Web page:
Although the Plavix and Lipitor patents expire in 2012, new drug launches will drive an increase of $4.6 billion in the overall coronary heart disease market by 2017, according to the pharmaceutical and healthcare research firm Decision Resources.
The report found that the market to treat coronary heart disease will grow from $14.8 billion in 2007 to $19.4 billion in 2017 in the United States, France, Germany, Italy, Spain, the United Kingdom and Japan. The researchers said that the growth will be driven by the launches of Eli Lilly/Daiichi Sankyo's Effient, AstraZeneca's Brilinta and Schering-Plough's SCH-530348, as well as the introduction of two new CETP inhibitors from Roche/Japan Tobacco and Merck.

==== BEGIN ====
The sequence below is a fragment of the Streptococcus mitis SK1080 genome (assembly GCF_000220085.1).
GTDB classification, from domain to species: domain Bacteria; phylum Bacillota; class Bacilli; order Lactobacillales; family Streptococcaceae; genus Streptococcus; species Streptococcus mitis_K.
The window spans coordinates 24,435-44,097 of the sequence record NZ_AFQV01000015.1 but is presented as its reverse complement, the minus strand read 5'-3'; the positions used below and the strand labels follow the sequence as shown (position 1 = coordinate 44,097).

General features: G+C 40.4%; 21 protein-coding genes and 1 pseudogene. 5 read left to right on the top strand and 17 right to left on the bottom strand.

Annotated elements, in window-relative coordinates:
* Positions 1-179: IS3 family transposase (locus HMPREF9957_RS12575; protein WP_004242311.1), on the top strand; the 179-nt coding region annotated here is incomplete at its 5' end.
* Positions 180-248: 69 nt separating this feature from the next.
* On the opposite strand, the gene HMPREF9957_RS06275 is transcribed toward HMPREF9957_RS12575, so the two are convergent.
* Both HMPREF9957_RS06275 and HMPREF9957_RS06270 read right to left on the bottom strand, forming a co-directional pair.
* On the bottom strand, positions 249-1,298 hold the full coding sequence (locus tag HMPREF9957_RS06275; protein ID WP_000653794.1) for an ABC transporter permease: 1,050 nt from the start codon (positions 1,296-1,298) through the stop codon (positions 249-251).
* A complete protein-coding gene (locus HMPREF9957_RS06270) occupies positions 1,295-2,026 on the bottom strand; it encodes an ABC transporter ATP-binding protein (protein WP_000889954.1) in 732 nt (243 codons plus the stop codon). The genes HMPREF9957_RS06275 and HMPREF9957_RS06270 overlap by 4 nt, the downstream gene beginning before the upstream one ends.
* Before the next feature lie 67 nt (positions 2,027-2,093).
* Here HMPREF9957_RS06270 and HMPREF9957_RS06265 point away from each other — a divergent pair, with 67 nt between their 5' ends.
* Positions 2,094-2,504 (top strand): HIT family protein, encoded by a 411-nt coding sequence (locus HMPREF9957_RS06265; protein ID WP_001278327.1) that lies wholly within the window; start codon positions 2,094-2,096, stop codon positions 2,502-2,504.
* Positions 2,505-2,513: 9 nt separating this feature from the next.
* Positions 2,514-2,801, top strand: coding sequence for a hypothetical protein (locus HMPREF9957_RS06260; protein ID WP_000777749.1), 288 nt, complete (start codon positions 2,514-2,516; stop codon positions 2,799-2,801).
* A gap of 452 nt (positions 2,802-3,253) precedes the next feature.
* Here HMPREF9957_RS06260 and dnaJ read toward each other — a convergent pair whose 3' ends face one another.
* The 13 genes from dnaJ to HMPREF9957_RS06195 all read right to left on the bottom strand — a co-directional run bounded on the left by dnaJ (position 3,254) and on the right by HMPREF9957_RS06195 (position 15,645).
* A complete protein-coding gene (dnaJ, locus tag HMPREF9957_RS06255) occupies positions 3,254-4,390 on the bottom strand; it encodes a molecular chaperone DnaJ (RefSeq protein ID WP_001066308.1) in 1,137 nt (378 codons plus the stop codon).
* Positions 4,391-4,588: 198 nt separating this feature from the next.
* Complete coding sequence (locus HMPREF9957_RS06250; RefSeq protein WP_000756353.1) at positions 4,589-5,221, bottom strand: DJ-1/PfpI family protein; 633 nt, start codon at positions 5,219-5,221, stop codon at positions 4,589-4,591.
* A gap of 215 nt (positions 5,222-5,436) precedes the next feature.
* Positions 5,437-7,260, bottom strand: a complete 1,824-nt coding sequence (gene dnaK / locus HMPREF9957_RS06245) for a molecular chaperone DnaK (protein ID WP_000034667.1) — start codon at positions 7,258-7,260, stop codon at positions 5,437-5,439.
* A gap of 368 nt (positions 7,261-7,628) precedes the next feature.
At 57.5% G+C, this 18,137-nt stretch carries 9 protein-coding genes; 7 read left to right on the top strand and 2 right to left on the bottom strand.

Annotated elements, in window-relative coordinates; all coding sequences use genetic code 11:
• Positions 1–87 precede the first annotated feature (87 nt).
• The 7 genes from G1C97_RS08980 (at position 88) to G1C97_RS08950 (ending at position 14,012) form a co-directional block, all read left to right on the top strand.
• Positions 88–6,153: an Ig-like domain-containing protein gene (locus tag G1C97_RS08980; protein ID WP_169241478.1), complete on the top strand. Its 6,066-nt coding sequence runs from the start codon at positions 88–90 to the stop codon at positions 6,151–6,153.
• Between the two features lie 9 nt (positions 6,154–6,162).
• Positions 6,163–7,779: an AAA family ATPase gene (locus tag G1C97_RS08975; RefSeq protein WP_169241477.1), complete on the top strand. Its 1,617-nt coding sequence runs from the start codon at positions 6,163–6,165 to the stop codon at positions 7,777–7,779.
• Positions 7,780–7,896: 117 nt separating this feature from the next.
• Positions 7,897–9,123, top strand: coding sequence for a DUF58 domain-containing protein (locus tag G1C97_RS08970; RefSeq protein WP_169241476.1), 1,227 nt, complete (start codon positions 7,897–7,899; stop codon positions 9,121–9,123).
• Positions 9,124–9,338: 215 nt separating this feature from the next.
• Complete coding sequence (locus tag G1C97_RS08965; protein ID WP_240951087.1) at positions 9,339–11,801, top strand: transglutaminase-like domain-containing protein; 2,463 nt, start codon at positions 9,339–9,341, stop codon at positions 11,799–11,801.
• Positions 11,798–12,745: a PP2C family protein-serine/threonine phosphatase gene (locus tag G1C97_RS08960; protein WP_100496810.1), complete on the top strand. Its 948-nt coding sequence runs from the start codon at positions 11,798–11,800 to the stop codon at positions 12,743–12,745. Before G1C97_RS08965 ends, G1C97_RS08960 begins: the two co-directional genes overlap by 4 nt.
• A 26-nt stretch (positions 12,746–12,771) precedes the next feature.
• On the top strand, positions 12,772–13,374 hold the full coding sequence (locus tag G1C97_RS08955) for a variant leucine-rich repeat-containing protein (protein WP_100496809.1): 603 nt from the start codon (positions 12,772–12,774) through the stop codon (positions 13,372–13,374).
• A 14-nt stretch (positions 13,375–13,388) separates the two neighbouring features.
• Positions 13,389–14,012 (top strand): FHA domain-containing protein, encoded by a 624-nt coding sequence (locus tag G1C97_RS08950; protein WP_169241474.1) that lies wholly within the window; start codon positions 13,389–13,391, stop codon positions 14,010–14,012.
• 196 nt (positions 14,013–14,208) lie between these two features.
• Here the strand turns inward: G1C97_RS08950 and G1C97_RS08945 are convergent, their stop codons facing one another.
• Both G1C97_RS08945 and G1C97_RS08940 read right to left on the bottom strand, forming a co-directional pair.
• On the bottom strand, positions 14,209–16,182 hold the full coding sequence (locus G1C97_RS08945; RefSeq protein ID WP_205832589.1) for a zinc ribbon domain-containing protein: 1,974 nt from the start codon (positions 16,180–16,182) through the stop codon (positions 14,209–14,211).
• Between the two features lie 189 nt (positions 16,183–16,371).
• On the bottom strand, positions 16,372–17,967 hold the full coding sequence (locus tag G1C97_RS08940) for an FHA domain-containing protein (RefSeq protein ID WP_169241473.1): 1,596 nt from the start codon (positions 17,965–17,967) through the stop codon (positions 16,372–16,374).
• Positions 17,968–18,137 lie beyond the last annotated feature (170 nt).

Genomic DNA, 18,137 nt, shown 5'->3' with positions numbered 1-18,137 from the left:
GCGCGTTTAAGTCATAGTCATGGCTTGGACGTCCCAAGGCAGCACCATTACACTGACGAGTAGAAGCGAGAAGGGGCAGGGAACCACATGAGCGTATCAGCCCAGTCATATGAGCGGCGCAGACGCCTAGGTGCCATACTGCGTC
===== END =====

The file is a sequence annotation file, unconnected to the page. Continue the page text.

Despite the patent expiries of the two sales-leading coronary heart disease therapies--Sanofi-Aventis and Bristol-Myers Squibb's Plavix and Pfizer's Lipitor--the market entry of fixed-dose combinations, with agents such as Abbott's Tricor, Solvay's Lipanthyl and Abbott's Niaspan, will also offset the negative impact of generic erosion, according to the report.
"Cardiologists' approach to coronary heart disease therapy has experienced a remarkable international convergence as optimal drug treatment for post-MI--the condition that accounts for more than 70 percent of coronary heart disease market sales--now consists of two antiplatelet agents, including aspirin, a statin, an ACE inhibitor and a beta blocker," said Nikhil Mehta, therapeutic area director at Decision Resources. "Multidrug therapy has also become routine in the treatment of stable angina. The arrival of novel agents will be welcomed by clinicians, particularly for high-risk patients, but some of these therapies could face market access and compliance hurdles."